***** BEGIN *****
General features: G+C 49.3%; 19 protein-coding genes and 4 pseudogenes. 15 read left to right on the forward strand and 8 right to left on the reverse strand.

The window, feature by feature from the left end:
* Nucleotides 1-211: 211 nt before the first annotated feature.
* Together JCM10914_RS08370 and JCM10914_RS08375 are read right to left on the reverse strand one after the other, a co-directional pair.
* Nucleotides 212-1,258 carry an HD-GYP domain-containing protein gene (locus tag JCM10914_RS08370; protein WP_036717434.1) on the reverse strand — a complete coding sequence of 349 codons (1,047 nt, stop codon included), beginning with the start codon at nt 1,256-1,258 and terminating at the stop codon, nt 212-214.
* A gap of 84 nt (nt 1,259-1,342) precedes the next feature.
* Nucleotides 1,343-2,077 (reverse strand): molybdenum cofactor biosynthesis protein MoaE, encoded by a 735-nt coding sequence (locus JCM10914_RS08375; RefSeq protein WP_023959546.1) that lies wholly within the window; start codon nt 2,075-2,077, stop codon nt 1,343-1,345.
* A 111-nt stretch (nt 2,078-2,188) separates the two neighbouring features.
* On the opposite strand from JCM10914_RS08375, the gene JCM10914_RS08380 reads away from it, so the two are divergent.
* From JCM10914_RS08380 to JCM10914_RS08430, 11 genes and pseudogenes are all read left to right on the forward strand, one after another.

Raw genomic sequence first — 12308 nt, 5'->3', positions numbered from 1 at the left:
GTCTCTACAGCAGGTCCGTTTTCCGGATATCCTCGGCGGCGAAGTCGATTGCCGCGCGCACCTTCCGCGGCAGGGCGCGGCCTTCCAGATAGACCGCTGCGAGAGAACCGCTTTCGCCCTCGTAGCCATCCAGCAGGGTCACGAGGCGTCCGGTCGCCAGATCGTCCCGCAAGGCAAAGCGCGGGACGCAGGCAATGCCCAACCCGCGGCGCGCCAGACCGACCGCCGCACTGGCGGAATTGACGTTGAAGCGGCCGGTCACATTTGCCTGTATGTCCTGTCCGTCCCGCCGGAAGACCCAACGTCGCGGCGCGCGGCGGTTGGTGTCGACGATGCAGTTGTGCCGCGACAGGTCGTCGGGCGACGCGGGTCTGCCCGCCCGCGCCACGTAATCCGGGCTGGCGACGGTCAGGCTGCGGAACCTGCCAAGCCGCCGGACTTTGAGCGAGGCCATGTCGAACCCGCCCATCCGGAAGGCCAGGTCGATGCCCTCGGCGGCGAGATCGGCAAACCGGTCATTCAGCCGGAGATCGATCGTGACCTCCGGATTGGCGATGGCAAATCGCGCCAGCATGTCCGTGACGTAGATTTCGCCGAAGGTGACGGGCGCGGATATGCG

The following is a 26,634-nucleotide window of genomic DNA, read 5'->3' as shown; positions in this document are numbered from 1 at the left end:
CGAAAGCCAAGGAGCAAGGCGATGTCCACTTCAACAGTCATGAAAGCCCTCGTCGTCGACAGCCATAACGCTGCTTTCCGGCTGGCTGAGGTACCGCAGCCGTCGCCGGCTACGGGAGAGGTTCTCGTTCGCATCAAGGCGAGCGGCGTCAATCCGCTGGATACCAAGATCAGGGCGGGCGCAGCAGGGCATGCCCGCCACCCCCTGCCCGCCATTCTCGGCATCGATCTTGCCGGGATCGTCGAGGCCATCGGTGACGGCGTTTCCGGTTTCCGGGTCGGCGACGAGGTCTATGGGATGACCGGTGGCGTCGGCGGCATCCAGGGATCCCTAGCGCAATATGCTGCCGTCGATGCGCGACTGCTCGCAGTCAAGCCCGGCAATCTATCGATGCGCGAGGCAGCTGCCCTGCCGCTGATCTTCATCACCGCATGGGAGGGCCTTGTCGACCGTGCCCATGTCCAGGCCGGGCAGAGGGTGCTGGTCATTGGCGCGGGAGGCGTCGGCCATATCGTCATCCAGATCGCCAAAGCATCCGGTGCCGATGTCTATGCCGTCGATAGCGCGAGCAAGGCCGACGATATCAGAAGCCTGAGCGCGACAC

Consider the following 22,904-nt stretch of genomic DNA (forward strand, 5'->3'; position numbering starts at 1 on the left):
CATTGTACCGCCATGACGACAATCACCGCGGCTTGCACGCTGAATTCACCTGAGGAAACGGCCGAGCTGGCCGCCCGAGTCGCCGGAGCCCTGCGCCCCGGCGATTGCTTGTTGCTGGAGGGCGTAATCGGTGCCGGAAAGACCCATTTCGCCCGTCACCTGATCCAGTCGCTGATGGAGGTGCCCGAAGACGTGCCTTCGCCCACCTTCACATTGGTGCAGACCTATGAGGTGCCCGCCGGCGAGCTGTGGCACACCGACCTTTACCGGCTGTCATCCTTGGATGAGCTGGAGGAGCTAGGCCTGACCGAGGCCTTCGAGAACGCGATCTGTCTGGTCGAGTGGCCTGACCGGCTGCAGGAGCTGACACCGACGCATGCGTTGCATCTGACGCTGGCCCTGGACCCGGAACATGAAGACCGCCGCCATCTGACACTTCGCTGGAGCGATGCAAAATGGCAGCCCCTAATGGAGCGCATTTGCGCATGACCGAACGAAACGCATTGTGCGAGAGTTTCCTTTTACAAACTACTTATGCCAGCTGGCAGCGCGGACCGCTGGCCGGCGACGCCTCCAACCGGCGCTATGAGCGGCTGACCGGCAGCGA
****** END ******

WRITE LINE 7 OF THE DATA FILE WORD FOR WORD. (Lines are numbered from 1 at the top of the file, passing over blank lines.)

* Nucleotides 1,343-2,077 (reverse strand): molybdenum cofactor biosynthesis protein MoaE, encoded by a 735-nt coding sequence (locus JCM10914_RS08375; RefSeq protein WP_023959546.1) that lies wholly within the window; start codon nt 2,075-2,077, stop codon nt 1,343-1,345.